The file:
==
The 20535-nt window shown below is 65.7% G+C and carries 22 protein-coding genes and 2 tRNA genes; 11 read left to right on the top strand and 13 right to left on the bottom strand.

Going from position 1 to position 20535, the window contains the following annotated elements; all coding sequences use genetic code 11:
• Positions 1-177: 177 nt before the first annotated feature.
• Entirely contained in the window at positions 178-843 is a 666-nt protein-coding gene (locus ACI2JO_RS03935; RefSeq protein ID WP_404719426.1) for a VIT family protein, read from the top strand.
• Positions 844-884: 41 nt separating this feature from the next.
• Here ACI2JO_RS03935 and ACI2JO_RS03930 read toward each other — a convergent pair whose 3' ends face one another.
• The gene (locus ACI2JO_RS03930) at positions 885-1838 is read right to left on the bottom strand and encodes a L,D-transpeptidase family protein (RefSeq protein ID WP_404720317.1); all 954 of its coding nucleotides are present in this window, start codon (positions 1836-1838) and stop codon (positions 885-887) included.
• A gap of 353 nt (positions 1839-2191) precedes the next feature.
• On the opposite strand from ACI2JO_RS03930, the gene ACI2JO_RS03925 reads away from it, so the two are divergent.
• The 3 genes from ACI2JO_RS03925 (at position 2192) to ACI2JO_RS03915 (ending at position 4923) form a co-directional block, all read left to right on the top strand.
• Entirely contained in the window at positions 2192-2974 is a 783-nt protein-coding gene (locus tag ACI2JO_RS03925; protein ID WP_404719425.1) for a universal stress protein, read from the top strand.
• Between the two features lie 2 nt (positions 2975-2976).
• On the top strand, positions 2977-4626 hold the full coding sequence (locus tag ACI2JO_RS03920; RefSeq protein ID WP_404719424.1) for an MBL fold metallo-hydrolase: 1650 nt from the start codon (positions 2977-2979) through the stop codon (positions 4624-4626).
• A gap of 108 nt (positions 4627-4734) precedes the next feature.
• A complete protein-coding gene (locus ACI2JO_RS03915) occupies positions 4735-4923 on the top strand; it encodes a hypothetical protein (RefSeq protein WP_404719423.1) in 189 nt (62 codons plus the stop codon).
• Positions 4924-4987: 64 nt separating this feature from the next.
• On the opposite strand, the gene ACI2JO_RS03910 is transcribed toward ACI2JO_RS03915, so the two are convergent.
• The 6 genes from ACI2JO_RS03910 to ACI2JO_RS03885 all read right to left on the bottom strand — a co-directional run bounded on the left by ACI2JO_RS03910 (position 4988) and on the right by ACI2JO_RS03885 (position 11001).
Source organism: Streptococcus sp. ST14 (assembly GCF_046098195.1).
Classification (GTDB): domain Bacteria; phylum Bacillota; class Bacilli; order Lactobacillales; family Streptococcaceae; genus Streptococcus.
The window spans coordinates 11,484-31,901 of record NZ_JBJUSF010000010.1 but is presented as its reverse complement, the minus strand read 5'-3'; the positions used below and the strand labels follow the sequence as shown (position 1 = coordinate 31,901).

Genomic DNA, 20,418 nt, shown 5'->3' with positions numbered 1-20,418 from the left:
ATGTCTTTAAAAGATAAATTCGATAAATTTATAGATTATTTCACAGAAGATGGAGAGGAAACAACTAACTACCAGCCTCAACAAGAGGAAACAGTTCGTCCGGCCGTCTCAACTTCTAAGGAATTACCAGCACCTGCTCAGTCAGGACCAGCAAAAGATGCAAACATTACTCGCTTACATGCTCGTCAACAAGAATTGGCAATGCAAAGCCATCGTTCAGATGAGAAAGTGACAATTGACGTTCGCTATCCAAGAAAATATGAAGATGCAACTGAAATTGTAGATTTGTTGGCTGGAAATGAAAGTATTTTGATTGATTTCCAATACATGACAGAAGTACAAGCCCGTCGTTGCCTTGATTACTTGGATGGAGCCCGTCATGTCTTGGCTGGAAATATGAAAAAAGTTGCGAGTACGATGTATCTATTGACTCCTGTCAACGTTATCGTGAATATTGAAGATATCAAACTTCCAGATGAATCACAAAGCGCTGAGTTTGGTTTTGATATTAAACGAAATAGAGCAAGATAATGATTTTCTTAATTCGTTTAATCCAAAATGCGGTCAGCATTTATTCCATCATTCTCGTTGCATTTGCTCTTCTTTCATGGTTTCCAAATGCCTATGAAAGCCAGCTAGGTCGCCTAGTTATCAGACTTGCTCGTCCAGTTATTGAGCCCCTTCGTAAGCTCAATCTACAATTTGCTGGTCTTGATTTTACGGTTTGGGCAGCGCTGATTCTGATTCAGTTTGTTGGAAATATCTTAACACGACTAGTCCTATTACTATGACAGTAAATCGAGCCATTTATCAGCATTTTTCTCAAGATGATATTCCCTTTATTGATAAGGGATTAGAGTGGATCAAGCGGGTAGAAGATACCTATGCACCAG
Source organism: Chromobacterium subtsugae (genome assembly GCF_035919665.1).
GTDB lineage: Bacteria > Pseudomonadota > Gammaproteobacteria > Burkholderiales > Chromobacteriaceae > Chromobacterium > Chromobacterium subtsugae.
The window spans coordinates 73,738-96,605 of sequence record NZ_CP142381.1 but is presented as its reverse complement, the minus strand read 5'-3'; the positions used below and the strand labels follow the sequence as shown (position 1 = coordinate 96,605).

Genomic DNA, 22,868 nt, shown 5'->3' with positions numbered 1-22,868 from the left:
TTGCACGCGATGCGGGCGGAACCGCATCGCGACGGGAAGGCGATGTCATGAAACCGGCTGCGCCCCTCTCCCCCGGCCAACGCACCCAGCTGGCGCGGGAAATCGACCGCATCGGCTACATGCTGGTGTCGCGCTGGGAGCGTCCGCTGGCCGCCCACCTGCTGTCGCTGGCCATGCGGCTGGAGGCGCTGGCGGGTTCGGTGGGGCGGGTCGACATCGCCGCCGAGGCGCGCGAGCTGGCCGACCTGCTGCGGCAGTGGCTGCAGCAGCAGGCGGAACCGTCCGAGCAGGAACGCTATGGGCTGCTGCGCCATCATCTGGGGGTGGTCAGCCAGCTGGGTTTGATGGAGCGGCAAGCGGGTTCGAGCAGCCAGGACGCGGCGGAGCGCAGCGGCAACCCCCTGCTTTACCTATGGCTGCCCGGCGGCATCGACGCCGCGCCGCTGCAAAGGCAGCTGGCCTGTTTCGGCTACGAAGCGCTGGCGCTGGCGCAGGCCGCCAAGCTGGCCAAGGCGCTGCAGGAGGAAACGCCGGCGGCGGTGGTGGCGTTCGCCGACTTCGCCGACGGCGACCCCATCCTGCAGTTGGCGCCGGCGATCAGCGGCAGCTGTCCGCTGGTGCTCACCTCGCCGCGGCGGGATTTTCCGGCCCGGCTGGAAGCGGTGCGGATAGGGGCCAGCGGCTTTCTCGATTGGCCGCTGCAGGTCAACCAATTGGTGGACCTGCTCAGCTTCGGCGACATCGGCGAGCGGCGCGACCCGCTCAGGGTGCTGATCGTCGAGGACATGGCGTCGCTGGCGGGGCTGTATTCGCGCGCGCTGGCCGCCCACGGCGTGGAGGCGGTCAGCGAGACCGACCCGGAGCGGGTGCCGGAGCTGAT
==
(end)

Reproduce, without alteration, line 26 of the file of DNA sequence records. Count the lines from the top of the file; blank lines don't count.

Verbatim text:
The window spans coordinates 73,738-96,605 of sequence record NZ_CP142381.1 but is presented as its reverse complement, the minus strand read 5'-3'; the positions used below and the strand labels follow the sequence as shown (position 1 = coordinate 96,605).